I’m not exactly known to be the chatty type, so I should have known what I was in for carrying my fly rods on the plane from Durban back home. The wheels were barely up when my neighbor in the emergency row tapped on my shoulder hinting for me to take my earphones out.
“So, where did you go fishing?” She asked. And it started..
“Oh! Lovely up there… I went to Kosi Bay once…….”
“Did you catch anything?”
“NO!??!?, How long where you there for?”
“And you caught nothing!? Did anyone else catch?”
“No. We were saltwater fly fishing”
“Confused, glazed look across the face”
I’ve got pretty used to that sort of thing over the years. And as fellow fly fisherman Justin suggested in the lounge before the flight home “Maybe I’m a masochist that this type of thing is so high up on my bucket list”.
The challenge is absolutely immense. A 100cm+ fork length Giant Trevally from within South Africas borders. In the surf that gets you an even bigger cigar. Its been done by less than 10 anglers, and until you stand on a sand bar or reef, close to midnight in a massive rip tide being bashed by waves as a 10/0 black brush fly whips past your head you have little idea of how hard it can actually be.
On the second last night, after feeling particularly moved by the beauty of the setting and the immensity of the challenge I turned to Ben on the wade back across the deep mouth and said something along the lines that this type of fishing is a great metaphor for success in any other aspect of life. -You have to learn to stand and get knocked over by set after set as the ocean tries to wash you into the rip, you have to maintain composure through every cast and every strip and above all you have to stay positive and hopeful. The odds are against you, you will battle fear, uncertainty and fatigue, knowing that only persistence will see you through. So you might as well smile and laugh while you pull that Gamakatsu out your neck or that piece of shell out your knee.
Day three was a special one. The rip developed perfectly and I just knew that I was going to hook up. I think we all know that feeling. The water looks right, the current looks right, the line has the right feel and the fly offers just the perfect amount of resistance. I laughed and mumbled to Ben that today of all the days looks like fish. I wasn’t wrong and 4 casts later I felt three pulls as I set the hook. The fly stopped and rod up and line in hand I waited for the fish to turn to clear the line. Then it jumped. Shit. Not a GT. A 50cm skippy (Elops Machnata) that came unstuck shortly after and then still decided to try and fit the huge fly in his mouth at least another 15 times. He must have felt a similar sort of frustration that we had in the preceding days and I imagine a similar sort of internal debrief took place in his little channel home when he got there that evening.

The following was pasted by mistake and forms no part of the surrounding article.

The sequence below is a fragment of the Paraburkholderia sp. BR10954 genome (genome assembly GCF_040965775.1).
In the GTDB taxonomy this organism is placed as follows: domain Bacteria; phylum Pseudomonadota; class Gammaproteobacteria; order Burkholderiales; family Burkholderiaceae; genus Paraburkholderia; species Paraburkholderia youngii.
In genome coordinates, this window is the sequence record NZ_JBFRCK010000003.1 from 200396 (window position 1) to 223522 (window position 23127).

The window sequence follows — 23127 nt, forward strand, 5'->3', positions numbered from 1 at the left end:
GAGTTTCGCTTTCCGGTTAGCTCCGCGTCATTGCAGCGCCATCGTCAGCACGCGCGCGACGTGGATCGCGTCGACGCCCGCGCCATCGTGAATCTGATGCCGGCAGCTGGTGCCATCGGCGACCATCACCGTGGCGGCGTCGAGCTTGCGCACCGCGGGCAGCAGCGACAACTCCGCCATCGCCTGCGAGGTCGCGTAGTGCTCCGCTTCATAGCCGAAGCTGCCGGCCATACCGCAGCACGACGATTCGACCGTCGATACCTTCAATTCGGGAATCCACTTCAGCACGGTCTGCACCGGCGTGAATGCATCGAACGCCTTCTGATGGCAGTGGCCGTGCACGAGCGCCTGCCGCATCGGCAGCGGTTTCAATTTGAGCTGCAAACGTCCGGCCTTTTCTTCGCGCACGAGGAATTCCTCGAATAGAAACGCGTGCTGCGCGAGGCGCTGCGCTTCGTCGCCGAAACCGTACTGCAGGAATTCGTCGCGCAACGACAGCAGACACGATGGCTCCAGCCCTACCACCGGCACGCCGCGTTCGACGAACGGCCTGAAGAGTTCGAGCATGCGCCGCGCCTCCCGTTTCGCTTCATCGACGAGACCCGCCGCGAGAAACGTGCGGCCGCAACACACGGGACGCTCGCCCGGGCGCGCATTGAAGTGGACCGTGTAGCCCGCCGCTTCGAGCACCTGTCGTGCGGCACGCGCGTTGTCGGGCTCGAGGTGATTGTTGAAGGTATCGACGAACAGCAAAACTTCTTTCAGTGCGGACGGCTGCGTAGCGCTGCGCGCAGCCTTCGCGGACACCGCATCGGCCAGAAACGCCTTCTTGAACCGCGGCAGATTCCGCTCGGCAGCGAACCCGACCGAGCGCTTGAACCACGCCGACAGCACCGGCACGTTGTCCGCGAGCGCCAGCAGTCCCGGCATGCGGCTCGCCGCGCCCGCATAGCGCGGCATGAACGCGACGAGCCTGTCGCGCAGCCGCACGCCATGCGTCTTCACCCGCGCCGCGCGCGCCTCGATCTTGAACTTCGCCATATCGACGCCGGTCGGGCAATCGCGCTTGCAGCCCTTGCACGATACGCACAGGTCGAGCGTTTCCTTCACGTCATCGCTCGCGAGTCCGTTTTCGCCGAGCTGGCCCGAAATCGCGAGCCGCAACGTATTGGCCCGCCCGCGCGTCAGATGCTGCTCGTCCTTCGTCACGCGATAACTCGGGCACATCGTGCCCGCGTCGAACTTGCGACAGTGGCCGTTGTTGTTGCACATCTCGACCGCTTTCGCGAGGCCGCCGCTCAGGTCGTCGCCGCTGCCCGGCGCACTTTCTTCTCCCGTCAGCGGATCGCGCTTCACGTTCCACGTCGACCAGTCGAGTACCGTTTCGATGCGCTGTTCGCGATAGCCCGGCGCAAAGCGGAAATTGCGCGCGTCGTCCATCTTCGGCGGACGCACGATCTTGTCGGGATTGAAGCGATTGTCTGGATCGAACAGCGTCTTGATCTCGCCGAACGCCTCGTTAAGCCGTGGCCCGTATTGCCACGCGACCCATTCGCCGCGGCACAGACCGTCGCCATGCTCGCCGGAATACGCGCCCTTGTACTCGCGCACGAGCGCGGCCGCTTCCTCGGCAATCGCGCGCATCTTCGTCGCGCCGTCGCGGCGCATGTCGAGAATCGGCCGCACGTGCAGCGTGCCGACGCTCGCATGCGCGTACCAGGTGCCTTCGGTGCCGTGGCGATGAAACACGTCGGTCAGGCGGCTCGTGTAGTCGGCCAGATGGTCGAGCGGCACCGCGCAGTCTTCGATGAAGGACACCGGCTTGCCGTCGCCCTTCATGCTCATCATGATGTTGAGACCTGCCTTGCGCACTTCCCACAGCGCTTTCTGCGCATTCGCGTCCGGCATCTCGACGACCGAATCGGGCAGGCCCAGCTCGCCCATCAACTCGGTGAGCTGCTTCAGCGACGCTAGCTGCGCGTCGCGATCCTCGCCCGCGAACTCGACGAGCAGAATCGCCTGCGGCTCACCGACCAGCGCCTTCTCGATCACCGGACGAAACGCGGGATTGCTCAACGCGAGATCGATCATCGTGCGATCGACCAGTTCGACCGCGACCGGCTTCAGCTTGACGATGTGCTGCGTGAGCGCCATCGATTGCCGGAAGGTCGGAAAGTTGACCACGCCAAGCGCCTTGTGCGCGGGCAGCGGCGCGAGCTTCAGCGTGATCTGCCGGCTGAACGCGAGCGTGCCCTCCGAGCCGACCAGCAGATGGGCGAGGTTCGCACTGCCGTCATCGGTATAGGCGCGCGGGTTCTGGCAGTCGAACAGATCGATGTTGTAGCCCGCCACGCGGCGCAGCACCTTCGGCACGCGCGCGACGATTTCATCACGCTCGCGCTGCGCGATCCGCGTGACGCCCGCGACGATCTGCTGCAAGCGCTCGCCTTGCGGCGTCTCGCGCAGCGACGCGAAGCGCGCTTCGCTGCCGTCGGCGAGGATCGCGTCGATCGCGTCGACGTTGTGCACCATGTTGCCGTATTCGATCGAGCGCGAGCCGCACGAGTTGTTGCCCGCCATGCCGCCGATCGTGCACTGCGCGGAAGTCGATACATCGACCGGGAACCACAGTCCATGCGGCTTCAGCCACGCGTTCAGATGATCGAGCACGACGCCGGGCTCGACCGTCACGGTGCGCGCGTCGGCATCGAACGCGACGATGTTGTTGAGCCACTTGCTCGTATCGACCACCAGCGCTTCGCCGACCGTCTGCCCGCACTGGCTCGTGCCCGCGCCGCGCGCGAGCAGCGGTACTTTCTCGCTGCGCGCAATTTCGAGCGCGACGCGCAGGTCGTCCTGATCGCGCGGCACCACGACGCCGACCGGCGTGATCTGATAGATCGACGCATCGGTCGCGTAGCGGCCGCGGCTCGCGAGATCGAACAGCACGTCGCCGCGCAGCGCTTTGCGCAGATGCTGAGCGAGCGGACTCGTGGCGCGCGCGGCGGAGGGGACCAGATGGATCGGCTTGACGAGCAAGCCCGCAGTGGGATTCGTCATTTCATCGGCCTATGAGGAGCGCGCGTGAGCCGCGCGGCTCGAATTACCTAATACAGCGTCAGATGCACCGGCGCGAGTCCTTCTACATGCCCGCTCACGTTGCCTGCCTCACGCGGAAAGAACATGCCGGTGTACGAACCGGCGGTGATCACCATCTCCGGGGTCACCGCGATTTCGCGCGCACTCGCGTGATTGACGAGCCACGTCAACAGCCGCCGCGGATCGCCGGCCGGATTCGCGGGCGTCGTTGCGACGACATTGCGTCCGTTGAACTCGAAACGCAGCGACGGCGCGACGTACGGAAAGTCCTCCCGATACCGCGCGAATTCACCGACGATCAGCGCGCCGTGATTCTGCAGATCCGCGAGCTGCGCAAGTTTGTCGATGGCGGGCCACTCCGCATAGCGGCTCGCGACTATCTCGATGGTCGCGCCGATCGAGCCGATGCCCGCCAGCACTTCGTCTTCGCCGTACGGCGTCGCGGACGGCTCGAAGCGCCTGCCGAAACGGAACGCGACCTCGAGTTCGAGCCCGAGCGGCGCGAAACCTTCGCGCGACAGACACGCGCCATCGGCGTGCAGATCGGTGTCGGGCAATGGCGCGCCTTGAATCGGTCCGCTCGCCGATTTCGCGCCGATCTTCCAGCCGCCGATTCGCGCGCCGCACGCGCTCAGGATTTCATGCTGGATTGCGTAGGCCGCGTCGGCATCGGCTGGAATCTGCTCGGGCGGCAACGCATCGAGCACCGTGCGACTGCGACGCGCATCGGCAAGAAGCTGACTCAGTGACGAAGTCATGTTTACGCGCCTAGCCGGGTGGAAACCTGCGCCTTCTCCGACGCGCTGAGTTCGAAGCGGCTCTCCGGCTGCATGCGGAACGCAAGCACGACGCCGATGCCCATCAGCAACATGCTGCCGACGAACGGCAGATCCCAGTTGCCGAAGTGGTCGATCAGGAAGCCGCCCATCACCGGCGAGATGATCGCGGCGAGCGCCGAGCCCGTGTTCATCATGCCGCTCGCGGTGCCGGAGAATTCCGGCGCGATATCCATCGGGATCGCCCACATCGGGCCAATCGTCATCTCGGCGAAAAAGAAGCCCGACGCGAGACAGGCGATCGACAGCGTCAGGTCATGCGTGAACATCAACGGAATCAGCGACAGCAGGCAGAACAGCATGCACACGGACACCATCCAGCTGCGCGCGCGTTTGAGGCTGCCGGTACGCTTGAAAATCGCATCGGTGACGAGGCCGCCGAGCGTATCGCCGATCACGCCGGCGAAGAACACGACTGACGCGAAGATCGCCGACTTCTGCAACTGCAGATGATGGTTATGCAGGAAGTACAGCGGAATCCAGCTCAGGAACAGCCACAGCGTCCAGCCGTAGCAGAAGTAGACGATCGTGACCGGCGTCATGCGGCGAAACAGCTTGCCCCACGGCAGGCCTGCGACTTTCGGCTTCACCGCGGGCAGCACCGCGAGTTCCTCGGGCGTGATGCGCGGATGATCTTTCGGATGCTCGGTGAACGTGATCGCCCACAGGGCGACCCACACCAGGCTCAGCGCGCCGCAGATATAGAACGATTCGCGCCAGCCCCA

We returned to the beach to fish the gullies, a different sort up here. Deep holes close-in that make you realize why its possible. The tendonitis I had developed from the 12wt had started to recede, the pain and swelling barely noticeable and I had some good focus going. Then I snagged the reef. Now I’m a stubborn sort of angler and I wasn’t willing to fish a class tippet. I wanted my chances to be best as possible If it did hook up. Class tippet, no-sir-ree. Straight 80lb fluoro for me. But now it had come back to bite me. I got it free- euphoria! With the trademark Gamakatsu snag-tip-bend. Changed fly and next cast strip, strip and hooked straight up with another decent specimen of reef. Now I’m pissed and the 15knts of wind isn’t helping. I start pulling back knowing its my fly line that will part. It does, and I grumble and moan up the beach as I get ready to change lines. And then it hits me. The odd sensation I had felt that cast was my tip on my brand new G Loomis GLX. It had come off. I knew that rod and its ridiculous self loosening ferrule system was going to get me. I honestly had to re tighten every 5 casts.
But too late, it was gone. What ensued was what Ben called the GT Disco. Me and my head lamp scoured every last centimeter of beach for my tip. I eventually gave up and went to sit down. But Kosi wasn’t finished with me yet. My head lamp had caught on end of my peak and as I touched my head it slingshotted straight into the bridge of my nose. Seeing stars and not the good ones, followed by the fantastic taste of iron in your mouth you will only know if you’ve been dealt a decent blow to the head in your youth.
The last day had me back out with new found hope and a new Stealth Infinity courtesy of Ben. Much better. But it would produce nothing as the banks had shifted further covering the reef and making the channels even messier. Of course it didn’t stop up fishing all the way to 11pm in the surf. I did make an interesting discovery on day 4 though. Bones. Almost 100% sure. I would spot these turquoise backed missiles every now and then right in the shore break. Earlier that afternoon I found 3 cruising around the mouth and managed to miss a hook set. Much bigger than any I’ve seen before though. Possibly those notorious giant Zululand bones that have caught us both of the last IGFA all tackle records for the specie.
Well that was Kosi. And it doesn’t know what sort of trouble its got itself into.
Oh ya, don’t ever go on a neap. You need a spring, forcing the mullet out the system on the low and enough water to get predators in on the high. Neap gets you neither.